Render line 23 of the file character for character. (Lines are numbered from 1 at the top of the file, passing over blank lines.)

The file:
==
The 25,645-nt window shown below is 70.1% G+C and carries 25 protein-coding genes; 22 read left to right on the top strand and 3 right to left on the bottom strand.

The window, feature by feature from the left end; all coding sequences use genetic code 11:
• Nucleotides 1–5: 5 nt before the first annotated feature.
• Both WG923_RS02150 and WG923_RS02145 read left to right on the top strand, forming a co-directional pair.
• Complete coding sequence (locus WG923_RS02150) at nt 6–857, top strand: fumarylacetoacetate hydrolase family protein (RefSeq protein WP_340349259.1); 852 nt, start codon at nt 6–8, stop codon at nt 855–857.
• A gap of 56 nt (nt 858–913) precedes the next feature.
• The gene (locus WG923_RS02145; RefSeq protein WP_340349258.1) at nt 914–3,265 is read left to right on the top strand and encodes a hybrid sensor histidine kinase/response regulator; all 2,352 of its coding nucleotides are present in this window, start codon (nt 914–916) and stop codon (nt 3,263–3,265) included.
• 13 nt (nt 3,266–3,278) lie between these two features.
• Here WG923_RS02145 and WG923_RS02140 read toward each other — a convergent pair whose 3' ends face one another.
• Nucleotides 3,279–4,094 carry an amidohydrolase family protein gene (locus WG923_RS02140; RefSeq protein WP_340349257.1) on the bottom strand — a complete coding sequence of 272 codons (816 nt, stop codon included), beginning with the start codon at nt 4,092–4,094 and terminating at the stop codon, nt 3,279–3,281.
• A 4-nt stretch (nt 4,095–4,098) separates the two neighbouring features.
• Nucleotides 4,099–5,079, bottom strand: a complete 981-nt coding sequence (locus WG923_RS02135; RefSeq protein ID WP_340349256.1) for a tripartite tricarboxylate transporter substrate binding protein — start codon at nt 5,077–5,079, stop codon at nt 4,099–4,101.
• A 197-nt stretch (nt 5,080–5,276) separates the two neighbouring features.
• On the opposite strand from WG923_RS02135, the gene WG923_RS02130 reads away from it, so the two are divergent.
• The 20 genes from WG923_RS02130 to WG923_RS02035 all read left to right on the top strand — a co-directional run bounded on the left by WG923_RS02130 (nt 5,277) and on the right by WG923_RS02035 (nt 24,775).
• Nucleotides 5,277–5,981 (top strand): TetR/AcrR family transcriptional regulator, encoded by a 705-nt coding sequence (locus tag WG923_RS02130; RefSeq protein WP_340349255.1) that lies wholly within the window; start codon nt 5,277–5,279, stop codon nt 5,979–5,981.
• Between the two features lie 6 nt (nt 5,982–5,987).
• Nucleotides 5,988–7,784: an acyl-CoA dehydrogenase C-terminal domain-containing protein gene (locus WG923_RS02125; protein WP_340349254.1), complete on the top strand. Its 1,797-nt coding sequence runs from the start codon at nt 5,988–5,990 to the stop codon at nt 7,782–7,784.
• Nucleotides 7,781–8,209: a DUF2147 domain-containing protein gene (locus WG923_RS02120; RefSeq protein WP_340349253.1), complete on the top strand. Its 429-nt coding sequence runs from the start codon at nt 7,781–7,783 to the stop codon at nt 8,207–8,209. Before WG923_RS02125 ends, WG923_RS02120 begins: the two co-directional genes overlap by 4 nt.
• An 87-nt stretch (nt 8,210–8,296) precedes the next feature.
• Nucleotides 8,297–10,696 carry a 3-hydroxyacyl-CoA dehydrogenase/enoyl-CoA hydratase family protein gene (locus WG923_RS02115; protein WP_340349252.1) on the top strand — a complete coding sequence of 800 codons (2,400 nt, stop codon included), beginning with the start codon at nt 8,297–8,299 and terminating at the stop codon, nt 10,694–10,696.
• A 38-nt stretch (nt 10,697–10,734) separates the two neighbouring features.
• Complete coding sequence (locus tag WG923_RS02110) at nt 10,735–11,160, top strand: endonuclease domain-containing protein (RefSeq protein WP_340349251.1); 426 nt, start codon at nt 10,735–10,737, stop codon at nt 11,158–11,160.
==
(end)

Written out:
• Complete coding sequence (locus tag WG923_RS02110) at nt 10,735–11,160, top strand: endonuclease domain-containing protein (RefSeq protein WP_340349251.1); 426 nt, start codon at nt 10,735–10,737, stop codon at nt 11,158–11,160.